Employers conduct background checks—or hire companies like Victig to do them—to ensure that their company, employees, clients, and sensitive information stays safe. But they may still be exposed to risks by not conducting the right background check. To determine which background checks apply to which jobs or professions, you must understand the limitations and goals of the different background checks available.
Criminal Background Check
Although employers can’t hold a criminal record against someone, they can choose not to hire them for a position of trust or finance if they’ve been convicted of a theft. However, an applicant should be forthcoming about any and all convictions. You’ll want to check more than national records as well as local criminal records; some convicts may travel to other states to avoid past convictions.
Employers can check an applicant’s driving record. Not only is this important if the job involves some driving, but a driving record can give a little more insight into an applicant’s character.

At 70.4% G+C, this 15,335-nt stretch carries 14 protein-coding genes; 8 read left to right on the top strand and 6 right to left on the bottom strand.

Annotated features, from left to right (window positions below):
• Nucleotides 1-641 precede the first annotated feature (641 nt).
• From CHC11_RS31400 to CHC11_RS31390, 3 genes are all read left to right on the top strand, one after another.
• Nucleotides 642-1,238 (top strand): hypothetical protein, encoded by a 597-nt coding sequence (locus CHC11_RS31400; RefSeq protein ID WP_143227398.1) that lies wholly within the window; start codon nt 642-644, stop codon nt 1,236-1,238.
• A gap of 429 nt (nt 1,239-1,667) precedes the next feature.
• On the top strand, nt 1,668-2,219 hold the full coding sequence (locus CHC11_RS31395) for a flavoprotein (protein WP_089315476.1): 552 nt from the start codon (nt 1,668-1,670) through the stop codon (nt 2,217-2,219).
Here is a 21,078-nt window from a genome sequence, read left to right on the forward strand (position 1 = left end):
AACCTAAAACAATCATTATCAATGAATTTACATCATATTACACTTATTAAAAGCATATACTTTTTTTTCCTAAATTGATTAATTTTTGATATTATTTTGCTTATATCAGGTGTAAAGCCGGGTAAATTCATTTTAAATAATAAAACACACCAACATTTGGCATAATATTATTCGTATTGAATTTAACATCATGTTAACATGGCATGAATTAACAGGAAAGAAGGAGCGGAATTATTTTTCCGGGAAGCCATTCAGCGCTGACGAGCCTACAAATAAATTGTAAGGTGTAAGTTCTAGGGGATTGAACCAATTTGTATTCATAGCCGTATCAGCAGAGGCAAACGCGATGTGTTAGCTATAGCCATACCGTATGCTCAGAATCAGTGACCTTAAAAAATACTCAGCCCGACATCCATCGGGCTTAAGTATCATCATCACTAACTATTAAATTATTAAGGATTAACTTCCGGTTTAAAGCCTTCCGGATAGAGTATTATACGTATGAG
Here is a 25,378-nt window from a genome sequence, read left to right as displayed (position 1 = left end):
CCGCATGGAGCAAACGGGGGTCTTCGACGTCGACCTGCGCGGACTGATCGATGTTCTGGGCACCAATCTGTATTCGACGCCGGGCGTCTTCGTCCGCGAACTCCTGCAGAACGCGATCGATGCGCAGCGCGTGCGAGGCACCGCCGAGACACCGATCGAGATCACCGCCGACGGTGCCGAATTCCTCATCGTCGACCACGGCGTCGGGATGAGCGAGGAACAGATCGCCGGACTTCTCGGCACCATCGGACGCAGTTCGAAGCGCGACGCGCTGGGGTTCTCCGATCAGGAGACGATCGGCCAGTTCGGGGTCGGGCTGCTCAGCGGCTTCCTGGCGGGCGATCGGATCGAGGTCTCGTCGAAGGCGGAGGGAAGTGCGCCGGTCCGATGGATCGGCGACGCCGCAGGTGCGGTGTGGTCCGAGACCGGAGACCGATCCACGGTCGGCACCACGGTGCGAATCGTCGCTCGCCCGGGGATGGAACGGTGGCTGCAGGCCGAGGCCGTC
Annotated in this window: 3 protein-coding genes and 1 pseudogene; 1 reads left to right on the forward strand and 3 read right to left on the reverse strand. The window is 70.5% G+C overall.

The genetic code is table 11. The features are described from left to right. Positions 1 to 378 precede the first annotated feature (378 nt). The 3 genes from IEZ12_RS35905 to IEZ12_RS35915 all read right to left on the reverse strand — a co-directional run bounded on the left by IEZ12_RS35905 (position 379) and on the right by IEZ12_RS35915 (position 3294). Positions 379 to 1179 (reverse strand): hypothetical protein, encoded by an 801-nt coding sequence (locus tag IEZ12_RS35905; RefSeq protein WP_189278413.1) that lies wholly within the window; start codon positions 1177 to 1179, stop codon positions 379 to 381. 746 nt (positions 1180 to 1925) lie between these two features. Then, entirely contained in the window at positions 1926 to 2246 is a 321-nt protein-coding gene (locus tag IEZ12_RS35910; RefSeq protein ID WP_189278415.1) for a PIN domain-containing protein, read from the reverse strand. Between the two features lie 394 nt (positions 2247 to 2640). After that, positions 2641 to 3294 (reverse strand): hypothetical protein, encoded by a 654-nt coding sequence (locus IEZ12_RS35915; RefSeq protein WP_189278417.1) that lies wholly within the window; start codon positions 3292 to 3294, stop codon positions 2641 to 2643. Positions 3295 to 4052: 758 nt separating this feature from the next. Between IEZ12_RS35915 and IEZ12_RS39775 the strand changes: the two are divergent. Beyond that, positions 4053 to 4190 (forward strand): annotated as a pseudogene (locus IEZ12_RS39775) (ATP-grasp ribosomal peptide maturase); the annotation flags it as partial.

Employers may not only check an applicant’s credit if they’re applying for a financial position, but also to see if they are responsible. Showing responsibility and maturity with money may indicate what kind of employee they will be.
Employment Background Check
Want to catch the one-third of the population that lies on their resume? They you’d better run an employment background check to verify dates, salary, and job description. You don’t want to hire someone who will compromise their integrity to get a job.
Along with employment history, many applicants lie or aggrandize their education. Whether it is accolades, scholarships, coursework, G.P.A., or even degrees earned that is fabricated, it is all fraud. You would be surprised by the number of professionals who have lied about their education in some way, and even gotten away with it for a time.